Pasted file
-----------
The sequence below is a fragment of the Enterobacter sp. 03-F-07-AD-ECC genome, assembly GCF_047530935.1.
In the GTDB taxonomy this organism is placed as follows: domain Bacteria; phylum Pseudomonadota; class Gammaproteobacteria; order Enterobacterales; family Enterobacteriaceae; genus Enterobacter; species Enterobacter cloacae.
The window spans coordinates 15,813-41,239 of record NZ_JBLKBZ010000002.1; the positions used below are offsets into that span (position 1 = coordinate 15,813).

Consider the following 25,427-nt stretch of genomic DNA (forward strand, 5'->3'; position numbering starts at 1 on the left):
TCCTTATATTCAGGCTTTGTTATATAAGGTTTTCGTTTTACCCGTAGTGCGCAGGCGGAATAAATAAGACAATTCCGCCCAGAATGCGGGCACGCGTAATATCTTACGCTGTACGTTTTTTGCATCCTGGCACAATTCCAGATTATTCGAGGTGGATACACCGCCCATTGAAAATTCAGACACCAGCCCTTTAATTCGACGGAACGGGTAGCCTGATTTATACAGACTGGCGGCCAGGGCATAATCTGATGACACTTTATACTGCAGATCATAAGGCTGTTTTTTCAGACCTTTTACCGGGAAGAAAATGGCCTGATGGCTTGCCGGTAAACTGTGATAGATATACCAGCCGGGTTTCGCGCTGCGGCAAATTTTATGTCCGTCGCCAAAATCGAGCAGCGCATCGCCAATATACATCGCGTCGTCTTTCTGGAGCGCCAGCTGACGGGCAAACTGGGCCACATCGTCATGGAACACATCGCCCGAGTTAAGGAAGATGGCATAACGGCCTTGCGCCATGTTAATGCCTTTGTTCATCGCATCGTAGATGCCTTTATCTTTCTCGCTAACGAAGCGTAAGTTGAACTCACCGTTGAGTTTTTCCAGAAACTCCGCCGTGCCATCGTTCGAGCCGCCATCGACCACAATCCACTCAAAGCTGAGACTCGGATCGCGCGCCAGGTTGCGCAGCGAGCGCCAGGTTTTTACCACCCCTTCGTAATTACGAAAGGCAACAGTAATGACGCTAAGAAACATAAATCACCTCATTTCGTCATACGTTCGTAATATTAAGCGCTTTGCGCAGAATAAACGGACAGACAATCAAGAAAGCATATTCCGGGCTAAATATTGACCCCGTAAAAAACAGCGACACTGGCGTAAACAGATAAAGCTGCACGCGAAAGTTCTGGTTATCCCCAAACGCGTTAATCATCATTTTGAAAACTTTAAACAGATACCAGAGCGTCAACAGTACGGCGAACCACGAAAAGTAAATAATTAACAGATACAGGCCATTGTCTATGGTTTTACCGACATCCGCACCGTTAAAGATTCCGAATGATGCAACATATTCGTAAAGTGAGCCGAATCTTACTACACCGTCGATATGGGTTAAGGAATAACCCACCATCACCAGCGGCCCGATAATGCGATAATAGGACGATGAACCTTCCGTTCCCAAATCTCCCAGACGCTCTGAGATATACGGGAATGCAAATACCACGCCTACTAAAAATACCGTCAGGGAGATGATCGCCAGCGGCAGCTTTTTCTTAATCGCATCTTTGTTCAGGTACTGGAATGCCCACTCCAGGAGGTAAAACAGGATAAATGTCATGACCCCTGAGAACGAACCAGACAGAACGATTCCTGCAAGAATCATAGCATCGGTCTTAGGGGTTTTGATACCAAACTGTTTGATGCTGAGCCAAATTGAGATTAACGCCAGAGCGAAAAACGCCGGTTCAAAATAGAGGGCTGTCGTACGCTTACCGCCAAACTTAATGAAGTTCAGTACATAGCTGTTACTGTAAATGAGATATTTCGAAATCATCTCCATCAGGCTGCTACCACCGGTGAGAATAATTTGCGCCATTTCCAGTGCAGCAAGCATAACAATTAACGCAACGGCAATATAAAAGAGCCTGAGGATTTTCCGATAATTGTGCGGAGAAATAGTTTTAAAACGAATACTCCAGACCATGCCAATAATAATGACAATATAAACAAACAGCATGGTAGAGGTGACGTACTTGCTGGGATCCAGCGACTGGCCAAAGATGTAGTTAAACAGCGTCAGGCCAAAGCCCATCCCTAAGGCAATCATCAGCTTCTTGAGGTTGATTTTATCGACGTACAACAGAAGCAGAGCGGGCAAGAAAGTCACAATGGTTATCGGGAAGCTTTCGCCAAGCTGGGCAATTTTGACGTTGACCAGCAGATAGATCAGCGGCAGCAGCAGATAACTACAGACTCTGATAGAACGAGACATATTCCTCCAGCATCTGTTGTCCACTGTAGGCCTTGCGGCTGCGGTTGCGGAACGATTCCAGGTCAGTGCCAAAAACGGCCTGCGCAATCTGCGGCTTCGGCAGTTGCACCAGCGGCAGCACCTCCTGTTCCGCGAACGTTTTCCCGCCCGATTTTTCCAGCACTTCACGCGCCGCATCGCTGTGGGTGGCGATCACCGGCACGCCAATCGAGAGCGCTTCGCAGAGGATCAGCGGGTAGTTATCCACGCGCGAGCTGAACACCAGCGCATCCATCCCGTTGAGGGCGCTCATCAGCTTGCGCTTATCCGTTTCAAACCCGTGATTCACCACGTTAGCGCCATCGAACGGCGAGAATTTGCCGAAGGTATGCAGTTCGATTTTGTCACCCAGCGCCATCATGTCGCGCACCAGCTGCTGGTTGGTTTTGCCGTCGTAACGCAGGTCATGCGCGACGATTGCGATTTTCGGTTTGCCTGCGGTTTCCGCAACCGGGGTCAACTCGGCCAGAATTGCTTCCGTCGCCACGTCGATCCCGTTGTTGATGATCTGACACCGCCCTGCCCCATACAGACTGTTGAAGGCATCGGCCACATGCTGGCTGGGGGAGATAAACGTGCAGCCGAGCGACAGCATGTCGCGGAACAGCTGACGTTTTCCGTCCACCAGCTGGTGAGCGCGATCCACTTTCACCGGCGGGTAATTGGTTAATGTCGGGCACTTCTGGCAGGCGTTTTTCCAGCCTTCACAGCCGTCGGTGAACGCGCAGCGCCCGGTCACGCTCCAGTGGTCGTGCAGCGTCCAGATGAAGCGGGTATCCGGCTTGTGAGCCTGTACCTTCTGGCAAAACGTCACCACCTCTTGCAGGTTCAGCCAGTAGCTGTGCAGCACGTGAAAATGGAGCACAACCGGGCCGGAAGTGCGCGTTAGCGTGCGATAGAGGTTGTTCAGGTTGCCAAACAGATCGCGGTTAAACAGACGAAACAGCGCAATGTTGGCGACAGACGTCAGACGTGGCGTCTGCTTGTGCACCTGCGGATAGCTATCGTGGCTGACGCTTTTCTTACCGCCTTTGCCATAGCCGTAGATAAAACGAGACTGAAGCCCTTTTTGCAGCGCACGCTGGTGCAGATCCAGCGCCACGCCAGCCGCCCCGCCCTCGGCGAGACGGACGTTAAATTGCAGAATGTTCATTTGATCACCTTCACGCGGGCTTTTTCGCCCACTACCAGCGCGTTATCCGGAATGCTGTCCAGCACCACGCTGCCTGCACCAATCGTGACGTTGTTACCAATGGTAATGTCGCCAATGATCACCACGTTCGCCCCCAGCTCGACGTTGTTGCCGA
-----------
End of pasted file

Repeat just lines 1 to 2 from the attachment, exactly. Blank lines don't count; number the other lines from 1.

The sequence below is a fragment of the Enterobacter sp. 03-F-07-AD-ECC genome, assembly GCF_047530935.1.
In the GTDB taxonomy this organism is placed as follows: domain Bacteria; phylum Pseudomonadota; class Gammaproteobacteria; order Enterobacterales; family Enterobacteriaceae; genus Enterobacter; species Enterobacter cloacae.